Without the magnetic shield comprising the tiled ferrite plates 504 a-504 d, the external charger 500 would experience significant decreases in charging efficiency. Because battery 514 has a metal casing, eddy currents would be generated in the battery casing by the induced magnetic field 110 of coil 108, and such eddy currents would create an opposing magnetic field. These eddy currents will result in energy being transferred to the metal battery case in the form of heating losses. Thus, the external charger would be losing efficiency because of the power being dissipated in the battery 514's case. This would cause the implanted medical device 100 to not charge as quickly, and/or cause the battery 514 in the external charger 500 to deplete faster While the magnetic field induced by the eddy currents may only be on the order of about 5% of magnetic field 110 induced by coil 108, these negative effects would still be significant. Additionally, the heat resulting from the eddy currents is unwanted.
However, when the ferrite plates 504 are used, these negative effects are lessened. As shown in FIG. 6, the increased permeability of the ferrite plates 504 causes the magnetic field lines inside the ferrite to flow in a plane parallel with the coil 108 instead of perpendicular to the coil 108, thus diverting the magnetic field from reaching the battery 514. Additionally, the ferrite plates 504 increases the overall efficiency of the charging system due to fewer magnetic field lines being directed away from the patient's body, where the magnetic field energy is substantially wasted (compared FIG. 3). Due to the placement of magnetic shield 504, a higher percentage of the magnetic field 110 from the primary coil 108 is directed towards the implanted secondary coil (not shown) across skin boundary 114. The relative permeability of the ferrite shield, which is typically in the range of 500 to 5000, can increase the quality factor of the coil 108 by as much as 50% due at least in part to the “reflection” of magnetic flux back towards the patient's implanted device.
FIGS. 7A and 7B show side and bottom views of an alternative embodiment of an improved external charger 700 for an implantable medical device that is similar in form factor to the external charger 400 shown in FIG. 4. In this embodiment, the magnetic shield comprises a battery-enclosing ferrite box 702 constructed of a material with good magnetic shielding properties, i.e., a material with high permeability such as those discussed earlier. In this alternative embodiment, the ferrite box 702 covers the battery 514 from all sides. However, because the box may be made with plates as in the earlier embodiment, the ferrite box 702 may contain small gaps which would not significantly alter their functionality.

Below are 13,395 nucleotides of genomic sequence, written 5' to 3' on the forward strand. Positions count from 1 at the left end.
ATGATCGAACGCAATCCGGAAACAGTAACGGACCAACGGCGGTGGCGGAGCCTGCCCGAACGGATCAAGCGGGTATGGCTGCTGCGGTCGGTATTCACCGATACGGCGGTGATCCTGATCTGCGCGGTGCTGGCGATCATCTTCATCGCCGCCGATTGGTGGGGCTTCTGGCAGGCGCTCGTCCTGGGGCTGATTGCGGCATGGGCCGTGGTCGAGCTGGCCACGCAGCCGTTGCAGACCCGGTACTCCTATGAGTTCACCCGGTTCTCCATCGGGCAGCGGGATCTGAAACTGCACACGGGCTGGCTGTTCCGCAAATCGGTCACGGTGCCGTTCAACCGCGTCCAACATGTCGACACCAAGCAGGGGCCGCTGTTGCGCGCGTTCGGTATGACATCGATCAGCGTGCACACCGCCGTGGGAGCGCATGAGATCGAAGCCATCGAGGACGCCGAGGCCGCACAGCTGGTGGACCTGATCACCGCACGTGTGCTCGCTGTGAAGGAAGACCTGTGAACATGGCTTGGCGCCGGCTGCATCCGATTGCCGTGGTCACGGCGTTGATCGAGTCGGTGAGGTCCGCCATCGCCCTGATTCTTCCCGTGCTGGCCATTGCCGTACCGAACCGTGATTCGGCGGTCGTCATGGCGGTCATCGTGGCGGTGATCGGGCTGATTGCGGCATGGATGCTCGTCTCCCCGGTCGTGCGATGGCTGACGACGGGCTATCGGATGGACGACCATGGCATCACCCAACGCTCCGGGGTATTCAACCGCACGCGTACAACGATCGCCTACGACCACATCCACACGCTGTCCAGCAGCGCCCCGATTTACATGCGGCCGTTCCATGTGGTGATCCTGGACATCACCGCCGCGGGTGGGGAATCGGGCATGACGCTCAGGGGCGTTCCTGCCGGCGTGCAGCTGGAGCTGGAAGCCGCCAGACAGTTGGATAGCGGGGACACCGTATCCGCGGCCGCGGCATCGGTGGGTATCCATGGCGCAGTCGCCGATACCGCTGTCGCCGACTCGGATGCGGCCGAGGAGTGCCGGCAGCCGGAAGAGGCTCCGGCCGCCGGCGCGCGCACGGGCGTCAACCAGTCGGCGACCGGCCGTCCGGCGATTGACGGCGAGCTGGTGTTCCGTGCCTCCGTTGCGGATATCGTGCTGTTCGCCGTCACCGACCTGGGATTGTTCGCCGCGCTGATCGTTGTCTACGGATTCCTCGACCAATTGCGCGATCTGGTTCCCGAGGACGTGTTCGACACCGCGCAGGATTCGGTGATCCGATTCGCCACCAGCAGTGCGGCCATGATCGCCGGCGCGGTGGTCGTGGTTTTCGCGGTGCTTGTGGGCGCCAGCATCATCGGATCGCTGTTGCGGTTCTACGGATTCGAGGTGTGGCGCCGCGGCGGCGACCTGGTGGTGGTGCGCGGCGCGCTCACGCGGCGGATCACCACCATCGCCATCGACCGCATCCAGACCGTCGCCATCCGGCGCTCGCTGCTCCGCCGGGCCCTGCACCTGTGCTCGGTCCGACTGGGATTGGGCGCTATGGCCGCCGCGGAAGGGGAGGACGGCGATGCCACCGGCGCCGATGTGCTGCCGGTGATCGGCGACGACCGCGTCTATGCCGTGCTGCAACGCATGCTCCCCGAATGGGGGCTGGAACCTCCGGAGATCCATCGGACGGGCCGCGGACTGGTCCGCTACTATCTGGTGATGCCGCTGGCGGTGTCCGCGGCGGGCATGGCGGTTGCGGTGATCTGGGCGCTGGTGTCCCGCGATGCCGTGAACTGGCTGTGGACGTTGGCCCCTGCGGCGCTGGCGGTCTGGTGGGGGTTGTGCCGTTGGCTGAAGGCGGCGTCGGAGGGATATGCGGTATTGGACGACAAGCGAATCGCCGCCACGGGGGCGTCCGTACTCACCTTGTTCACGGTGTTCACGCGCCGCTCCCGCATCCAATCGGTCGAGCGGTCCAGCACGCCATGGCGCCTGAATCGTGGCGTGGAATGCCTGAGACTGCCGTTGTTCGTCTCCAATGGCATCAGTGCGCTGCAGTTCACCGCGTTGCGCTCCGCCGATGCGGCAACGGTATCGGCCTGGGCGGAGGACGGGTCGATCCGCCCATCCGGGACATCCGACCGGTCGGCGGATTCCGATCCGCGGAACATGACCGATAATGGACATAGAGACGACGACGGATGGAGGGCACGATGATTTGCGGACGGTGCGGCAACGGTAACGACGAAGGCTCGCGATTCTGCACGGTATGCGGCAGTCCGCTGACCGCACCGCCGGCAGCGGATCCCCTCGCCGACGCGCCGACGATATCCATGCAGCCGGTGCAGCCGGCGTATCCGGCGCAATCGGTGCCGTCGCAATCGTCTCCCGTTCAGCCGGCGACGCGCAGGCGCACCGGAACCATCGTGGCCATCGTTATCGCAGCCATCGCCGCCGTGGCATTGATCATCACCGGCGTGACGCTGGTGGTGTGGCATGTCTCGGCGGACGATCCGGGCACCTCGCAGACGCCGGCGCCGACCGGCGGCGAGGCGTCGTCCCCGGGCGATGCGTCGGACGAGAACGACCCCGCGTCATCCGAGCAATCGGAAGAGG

External charger 700 is similar in design to external charger 500 of FIGS. 5A-5B. However, in contrast to the design of external charger 500, and as just mentioned, the battery 514 of external charger 700 is placed inside the ferrite box 702. The ferrite box 702 can be composed of two clamshell plates that enclose the battery, e.g., 702 a and 702 b, or multiple plates arranged in a tiled pattern that enclose the battery on all sides. One advantage of this embodiment is that the housing 710 can be made thinner since the charge coil 108 does not lie on the ferrite box 702 (compare FIGS. 5A and 5B), but rather surrounds it. One potential disadvantage, however, is that the ferrite box 702 can increase the overall weight of the charger, but this can be a suitable trade off. Also, the area of PCB 704 is somewhat reduced as a cutout area 706 needs to be made in the center of the PCB 704 to accommodate the battery 514 and ferrite box structure 702. Coil 108 can comprise a coil that is wrapped in a racetrack, planar configuration around the outer edge of the PCB 704, with the associated electronic circuitry 508 printed onto the side of the PCB 704 opposite the coil 108. Again, the use of a thin prismatic battery rather than a cylindrical battery in the charger allows for a low-profile external charger housing.
FIG. 8 shows a side view of representative magnetic field lines 110 generated by the external charger 700 of FIGS. 7A and 7B. Similar to FIG. 6, it can be seen that the ferrite box 702 increases the overall efficiency of the charging system due to fewer magnetic field lines being directed backwards and away from the patient's body, where the magnetic field energy is wasted. A higher percentage of the magnetic field 110 from the primary coil 108 is directed towards the implanted secondary coil across skin boundary 114, though the effect is not as great as that seen in FIG. 6 due to the particular arrangement required to accommodate the ferrite box 702 within the extent of the coil. However, the ferrite box 702 does provide for superior shielding of the battery 514 from eddy currents created by field lines 110 in the battery 514's casing.
Although particular embodiments of the present invention have been shown and described, it should be understood that the above discussion is not intended to limit the present invention to these embodiments. It will be obvious to those skilled in the art that various changes and modifications may be made without departing from the spirit and scope of the present invention. Thus, the present invention is intended to cover alternatives, modifications, and equivalents that may fall within the spirit and scope of the present invention as defined by the claims.